|Publication number||US5339398 A|
|Application number||US 07/913,764|
|Publication date||Aug 16, 1994|
|Filing date||Jul 14, 1992|
|Priority date||Jul 31, 1989|
|Publication number||07913764, 913764, US 5339398 A, US 5339398A, US-A-5339398, US5339398 A, US5339398A|
|Inventors||Imran A. Shah, Brian C. Johnson|
|Original Assignee||North American Philips Corporation|
|Export Citation||BiBTeX, EndNote, RefMan|
|Patent Citations (8), Non-Patent Citations (6), Referenced by (45), Classifications (5), Legal Events (4)|
|External Links: USPTO, USPTO Assignment, Espacenet|
This is a continuation of application Ser. No. 07/750,220 filed Aug. 19, 1991 now abandoned which is a continuation of 07/388,279 filed Jul. 31, 1989, now abandoned.
The preferred embodiment disclosed herein embodies inventions claimed in four other concurrently filed commonly-owned applications, by one or both of applicants herein, namely Ser. Nos. 338,263; 388,281; 388,282; and 388,283.
The present invention relates to a memory architecture optimized for hashing, and to a method of organizing data which is optimized for hashing, and more particularly optimized for carrying out the Lempel-Ziv data compression algorithm.
The problem of organizing and storing data in a manner to allow quick retrieval is constantly encountered. A large variety of techniques known as hashing have been used to solve tile data organization and retrieval problem.
Frequently, a data element will have a value range that makes retrieval by searching by simple look-up impracticable. For example, a small five character ASCII word can have over a trillion possible values, and would require an equally large space of memory addresses if every possible value were allocated a unique address in the memory address space.
Hashing involves the application of a many-to-one function to the data element to map it from a larger to a smaller address space. The smaller address space will be the space of memory addresses in which the data is to be stored. A data element, called a key, is used as the argument of the many-to-one function, called the hash function. Storage of information associated with the key is accomplished by computing the hash function and storing the key, and associated data, in a memory at an address, called the hash address, corresponding to the hash function value. Because of the many-to-one property of the hash function, a smaller address space is required than if each of the possible data elements were to be assigned a unique address in memory. Retrieval of stored data associated with a particular key then involves simply computing the hash function value for the key and reading out the stored data from the memory.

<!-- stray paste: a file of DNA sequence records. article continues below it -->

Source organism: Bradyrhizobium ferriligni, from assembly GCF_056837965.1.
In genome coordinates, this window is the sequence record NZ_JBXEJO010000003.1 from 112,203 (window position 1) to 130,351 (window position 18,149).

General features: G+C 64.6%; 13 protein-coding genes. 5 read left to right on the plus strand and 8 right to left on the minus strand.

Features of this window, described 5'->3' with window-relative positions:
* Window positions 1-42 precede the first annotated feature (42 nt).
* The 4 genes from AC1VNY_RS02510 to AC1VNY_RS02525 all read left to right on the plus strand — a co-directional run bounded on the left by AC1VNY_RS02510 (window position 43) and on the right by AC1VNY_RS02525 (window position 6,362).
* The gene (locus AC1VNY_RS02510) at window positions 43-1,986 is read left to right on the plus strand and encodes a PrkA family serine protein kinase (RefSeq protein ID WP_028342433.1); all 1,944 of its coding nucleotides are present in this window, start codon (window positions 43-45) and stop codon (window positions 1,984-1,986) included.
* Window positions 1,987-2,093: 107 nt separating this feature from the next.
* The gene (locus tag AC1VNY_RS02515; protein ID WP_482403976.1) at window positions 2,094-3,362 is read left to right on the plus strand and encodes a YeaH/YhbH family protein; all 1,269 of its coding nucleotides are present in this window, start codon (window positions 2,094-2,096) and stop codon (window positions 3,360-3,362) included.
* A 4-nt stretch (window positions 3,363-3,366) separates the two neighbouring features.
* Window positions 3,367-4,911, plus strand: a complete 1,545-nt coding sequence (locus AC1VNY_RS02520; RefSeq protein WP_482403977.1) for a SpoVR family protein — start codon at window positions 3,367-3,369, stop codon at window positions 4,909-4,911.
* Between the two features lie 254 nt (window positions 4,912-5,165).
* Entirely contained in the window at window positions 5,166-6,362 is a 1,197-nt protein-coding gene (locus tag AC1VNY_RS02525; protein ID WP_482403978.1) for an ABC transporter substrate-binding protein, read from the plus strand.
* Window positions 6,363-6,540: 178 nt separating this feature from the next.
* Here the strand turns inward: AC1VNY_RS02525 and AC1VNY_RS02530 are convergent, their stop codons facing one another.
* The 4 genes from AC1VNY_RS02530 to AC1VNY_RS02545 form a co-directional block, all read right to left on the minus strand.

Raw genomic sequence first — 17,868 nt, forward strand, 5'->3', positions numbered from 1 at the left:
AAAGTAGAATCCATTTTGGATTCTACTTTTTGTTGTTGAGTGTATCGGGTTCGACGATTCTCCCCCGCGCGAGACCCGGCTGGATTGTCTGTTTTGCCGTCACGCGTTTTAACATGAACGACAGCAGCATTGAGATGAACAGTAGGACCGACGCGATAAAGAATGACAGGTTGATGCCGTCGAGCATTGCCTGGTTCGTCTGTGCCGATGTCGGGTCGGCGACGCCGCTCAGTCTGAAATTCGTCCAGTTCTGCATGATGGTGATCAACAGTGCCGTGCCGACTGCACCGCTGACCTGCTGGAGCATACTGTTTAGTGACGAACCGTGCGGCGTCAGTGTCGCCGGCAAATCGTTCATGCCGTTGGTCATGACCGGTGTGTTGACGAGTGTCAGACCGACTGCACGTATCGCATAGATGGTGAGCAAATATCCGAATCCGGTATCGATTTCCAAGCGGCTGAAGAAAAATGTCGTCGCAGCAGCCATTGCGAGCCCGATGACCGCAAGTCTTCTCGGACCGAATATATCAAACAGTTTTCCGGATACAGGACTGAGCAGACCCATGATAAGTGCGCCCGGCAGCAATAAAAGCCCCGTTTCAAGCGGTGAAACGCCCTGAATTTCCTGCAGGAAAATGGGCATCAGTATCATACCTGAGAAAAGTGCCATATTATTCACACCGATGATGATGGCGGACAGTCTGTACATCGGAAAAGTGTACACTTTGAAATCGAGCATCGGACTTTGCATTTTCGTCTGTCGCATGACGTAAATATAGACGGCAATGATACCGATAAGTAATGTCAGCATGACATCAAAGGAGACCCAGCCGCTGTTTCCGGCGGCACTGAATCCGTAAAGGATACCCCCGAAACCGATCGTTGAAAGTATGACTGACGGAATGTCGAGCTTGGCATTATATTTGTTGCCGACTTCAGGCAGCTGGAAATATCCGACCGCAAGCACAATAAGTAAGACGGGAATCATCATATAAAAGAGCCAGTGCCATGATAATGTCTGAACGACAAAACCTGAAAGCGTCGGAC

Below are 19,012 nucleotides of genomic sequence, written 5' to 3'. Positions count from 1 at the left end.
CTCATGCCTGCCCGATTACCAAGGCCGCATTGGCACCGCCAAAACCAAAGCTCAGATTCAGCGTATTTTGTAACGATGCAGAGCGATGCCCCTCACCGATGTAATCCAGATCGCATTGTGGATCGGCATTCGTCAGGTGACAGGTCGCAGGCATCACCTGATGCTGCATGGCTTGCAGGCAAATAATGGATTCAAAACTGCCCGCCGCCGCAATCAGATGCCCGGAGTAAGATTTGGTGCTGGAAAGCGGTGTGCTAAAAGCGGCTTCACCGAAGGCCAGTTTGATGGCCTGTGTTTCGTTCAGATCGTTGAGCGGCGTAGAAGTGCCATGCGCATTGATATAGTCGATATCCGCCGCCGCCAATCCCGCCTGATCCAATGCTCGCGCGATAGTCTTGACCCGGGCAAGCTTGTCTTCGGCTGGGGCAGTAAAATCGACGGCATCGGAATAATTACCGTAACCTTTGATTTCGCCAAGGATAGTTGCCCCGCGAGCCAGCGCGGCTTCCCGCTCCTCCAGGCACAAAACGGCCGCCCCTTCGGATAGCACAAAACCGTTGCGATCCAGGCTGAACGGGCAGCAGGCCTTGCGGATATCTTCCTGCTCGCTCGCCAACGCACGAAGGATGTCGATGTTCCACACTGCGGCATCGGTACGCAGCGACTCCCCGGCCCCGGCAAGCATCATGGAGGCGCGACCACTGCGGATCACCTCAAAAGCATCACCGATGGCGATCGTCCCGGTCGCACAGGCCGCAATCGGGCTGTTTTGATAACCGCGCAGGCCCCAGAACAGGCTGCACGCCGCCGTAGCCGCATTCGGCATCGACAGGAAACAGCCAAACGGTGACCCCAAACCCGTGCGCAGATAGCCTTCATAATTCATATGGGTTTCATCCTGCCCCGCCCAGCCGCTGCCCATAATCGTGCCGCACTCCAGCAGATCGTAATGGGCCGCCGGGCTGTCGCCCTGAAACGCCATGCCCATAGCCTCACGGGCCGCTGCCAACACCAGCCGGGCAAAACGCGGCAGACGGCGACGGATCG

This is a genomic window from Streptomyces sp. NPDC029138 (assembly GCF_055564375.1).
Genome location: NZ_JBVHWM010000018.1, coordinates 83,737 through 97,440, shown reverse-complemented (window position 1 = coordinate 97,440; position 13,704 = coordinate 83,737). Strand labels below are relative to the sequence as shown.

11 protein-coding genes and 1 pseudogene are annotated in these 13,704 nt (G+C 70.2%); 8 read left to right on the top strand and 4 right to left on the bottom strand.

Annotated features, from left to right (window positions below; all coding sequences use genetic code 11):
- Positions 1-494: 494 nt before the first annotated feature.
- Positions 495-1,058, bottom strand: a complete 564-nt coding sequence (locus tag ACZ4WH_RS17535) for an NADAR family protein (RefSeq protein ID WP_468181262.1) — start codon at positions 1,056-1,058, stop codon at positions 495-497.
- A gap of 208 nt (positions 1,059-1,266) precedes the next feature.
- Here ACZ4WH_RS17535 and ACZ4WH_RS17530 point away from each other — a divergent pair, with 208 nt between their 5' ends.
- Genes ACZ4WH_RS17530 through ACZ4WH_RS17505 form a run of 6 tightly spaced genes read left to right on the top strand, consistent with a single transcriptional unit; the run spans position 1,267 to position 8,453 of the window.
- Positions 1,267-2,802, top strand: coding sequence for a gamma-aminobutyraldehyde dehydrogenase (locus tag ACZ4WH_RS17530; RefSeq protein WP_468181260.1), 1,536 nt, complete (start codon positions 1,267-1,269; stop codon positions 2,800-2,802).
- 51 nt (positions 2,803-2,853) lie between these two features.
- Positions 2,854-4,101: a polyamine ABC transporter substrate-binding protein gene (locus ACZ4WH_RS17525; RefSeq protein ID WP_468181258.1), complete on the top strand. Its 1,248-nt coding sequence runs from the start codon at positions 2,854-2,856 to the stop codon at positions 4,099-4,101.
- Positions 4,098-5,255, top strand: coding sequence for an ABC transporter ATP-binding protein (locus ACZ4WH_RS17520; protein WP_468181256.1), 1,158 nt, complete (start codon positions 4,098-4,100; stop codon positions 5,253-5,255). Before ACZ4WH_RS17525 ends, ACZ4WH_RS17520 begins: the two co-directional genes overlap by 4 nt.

Because of the many-to-one mapping by the hash function, more than one key can be hashed to the same memory address. This condition is called a collision, and a large number of techniques have been developed for resolving collisions. Good summaries of hashing techniques including collision resolution can be found in D. E. Knuth, The Art of Computer Programming, Vol. 3: Sorting and Searching (1973) and J. S. Vitter, Analysis of Coalesced Hashing, Stanford University Department of Computer Science, Report No. STAN-CS-80-817, August 1980, reprinted in part at J. S. Vitter, "Tuning the Coalesced Hashing Method to Obtain Optimum Performance", Proceedings of Twenty-first Annual Symposium on Foundations of Computer Science, October 1980.
Many of the collision resolution methods utilize a technique called chaining. In the chaining method a dynamic linked list is maintained at each memory address corresponding to a hash function value or hash address. The hash addresses are stored in a table. The key and associated data is organized as a record which includes a key field, fields for data associated with the key, and a link field. After hashing a key, if there is a collision a sequential search is performed in the list to locate the particular record containing the key value being searched. If the list terminates without the key being found, and if it is desired to add the key and any associated data to the stored data, a new list element is added in the form of a record with that key as its content.
The chaining method has two principal advantages and two drawbacks. Because on the average the linked lists associated with each of the hash addresses are small, the search time for data retrieval is short. This remains true even as the hash address table begins to fill up. Knuth (cited above) has shown that even width the table completely full the chaining method requires only about 1.5 to 1.8 probes in order to locate the key. In addition, the hash address of the key is uniquely associated with it, that is, a key always hashes to the same hash value even though other keys may hash to that same value, and does not depend on the order in which the key is inserted in the hash address table. This uniqueness allows the use of abbreviated keys and a resultant reduction in storage requirements and in search time.